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They are nice, to some :)
osj250726 July 2016
Matching Russell Crowe and Ryan Gosling in this awkward partnership actually works out very well, they are very true to their character, both a bit off in their own way, but together they really are the nice guys :)

It is the funniest film I have seen in a long time and it really deserves a lot of credit for keeping a good story and not just relying on slap-stick humor, it has both subtle and loud comedy, it has action and something going on all the time, but above all it has timing and precision in the way it delivers the story and how the characters handle the different situations.

Location, seating & time: Kinopalæet, Lyngby, Denmark - Bio 3, row 9 seat 3 & 5 - 27.06.2016 at 19.00
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I think IMDb should have an age profile to show which age groups like or dislike a movie.
ddam076721 May 2016
Warning: Spoilers
Age: 50-65 We walked out about half way through.

I am just a regular guy - not a professional movie reviewer by any means. But I felt like I needed a shower after watching this digital equivalent of a sewer pipe spewing out feces. I really like both of these actors so when I saw the trailer I thought it might work. But gee, what a train wreck. The slow slide down the toilet began when the 13 year old daughter gets corrected when she refers to a rim-job and ended with the writers keen comedic sense with the over-use of ". . . and stuff" WoW!!! Genius!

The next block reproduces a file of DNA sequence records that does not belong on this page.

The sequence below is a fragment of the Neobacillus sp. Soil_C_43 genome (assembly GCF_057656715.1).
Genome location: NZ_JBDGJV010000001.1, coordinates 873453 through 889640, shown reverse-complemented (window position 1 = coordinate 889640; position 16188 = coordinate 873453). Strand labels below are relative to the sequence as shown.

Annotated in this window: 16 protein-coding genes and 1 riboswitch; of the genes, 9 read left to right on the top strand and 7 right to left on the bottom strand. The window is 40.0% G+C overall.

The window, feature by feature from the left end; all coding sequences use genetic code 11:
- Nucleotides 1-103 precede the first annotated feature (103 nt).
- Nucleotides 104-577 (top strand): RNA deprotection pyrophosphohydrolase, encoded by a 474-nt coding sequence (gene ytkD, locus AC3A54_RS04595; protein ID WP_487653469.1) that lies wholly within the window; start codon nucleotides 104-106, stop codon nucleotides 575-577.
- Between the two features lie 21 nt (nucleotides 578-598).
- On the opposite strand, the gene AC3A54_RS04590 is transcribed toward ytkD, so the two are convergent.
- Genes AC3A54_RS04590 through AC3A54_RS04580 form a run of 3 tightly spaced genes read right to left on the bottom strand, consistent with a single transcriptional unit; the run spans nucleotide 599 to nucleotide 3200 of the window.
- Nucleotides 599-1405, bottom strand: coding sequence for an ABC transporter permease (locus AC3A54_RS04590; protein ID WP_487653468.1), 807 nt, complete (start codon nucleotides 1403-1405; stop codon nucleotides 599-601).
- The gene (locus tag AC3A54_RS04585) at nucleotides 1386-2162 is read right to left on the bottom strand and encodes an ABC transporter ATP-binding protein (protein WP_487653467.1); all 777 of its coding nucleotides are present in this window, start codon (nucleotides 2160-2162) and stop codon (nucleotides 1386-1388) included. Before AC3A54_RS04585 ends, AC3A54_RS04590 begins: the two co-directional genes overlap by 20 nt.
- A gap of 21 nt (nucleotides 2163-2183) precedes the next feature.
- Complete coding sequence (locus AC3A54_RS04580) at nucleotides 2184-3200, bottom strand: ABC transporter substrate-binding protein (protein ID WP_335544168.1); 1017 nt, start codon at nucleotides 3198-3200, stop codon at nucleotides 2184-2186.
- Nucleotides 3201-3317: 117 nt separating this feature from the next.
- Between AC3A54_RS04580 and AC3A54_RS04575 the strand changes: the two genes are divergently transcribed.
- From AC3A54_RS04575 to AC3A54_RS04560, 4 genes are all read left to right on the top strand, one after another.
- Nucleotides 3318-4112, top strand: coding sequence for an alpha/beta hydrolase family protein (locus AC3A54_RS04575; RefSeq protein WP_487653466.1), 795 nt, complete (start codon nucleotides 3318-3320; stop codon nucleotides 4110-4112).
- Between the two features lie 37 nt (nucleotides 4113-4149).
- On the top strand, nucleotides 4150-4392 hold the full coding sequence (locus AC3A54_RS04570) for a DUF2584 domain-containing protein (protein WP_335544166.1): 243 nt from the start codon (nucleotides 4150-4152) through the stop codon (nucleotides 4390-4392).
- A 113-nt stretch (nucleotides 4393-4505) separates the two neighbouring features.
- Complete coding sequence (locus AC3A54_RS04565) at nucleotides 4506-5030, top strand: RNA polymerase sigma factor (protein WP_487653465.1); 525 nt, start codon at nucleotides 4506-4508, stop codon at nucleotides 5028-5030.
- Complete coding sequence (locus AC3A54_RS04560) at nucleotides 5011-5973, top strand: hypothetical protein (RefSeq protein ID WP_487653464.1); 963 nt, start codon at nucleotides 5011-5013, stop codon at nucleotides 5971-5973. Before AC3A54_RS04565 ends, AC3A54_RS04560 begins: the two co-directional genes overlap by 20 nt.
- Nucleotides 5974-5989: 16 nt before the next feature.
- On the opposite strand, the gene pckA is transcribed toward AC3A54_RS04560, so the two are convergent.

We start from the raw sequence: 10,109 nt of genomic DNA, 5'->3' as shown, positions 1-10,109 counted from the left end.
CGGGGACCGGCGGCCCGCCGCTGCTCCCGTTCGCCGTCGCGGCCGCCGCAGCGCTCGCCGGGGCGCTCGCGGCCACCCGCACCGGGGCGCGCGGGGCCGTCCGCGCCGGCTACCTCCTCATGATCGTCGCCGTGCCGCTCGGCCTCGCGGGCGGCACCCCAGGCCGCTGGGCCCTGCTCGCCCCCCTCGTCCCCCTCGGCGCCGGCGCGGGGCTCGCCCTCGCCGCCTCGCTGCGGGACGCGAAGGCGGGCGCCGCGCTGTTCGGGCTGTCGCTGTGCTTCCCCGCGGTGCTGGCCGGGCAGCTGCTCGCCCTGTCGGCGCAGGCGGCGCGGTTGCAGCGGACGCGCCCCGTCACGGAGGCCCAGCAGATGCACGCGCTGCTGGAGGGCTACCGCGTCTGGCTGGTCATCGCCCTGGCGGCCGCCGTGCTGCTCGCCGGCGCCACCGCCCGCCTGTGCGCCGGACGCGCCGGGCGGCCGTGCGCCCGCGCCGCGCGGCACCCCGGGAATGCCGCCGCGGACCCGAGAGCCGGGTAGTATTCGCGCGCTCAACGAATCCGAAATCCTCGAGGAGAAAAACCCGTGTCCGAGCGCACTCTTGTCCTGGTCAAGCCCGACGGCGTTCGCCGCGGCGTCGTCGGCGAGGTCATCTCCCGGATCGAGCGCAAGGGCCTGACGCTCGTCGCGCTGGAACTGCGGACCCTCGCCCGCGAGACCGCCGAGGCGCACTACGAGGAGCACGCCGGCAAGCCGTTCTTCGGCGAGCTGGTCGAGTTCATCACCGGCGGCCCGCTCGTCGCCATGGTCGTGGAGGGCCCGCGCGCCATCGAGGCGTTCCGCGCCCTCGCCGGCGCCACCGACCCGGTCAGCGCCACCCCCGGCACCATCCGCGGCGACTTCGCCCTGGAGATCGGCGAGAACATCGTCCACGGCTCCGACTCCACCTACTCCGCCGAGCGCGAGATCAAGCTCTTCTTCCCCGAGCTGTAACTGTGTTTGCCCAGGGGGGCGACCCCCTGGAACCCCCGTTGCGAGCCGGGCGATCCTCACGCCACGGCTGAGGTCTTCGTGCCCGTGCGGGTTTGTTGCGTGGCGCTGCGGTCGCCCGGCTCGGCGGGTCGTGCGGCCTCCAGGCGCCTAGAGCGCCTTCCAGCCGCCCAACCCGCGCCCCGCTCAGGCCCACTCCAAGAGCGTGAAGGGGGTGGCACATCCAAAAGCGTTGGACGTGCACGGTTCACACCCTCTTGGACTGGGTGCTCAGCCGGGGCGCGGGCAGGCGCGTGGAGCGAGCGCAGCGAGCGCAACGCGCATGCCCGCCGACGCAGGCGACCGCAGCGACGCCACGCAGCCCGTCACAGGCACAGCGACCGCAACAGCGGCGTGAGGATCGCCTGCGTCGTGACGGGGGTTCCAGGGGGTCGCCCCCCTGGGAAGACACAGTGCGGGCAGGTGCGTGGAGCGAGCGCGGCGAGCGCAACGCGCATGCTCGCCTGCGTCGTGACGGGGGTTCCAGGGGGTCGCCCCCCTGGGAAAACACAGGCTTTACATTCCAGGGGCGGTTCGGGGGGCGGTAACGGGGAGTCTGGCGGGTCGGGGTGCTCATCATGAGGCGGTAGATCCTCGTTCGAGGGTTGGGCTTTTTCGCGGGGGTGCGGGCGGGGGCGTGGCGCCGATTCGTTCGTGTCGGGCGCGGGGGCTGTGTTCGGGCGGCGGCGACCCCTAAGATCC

I wonder, really wonder how hard-up Russel Crowe was to take this part. I wonder how many hours Ryan Gosling watched Dean Martin/Jerry Lewis' shtick to get his part. Man, I sure wish I could get my $17 back. But, hey, the popcorn was good.
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didn't work for me
cdcrb20 May 2016
Warning: Spoilers
I should have been on high alert when the studio changed the trailer. the second one was better. the story is two guys looking for a missing girl. Russell is a tough guy and Ryan is a detective. I know what the screen writer was going for-laughs-unfortunately these two aren't comedians and can't deliver funny lines. they have absolutely no chemistry together. Ryan has a young daughter who is thrown into the mix, and in many instances the atmosphere is inappropriate for her age group. I guess that is supposed to be funny. I enjoy these guys very much as actors, so I was disappointed. I realize movies are subjective and I notice the 8+ rating. I also noticed that if this is a success there will be a sequel.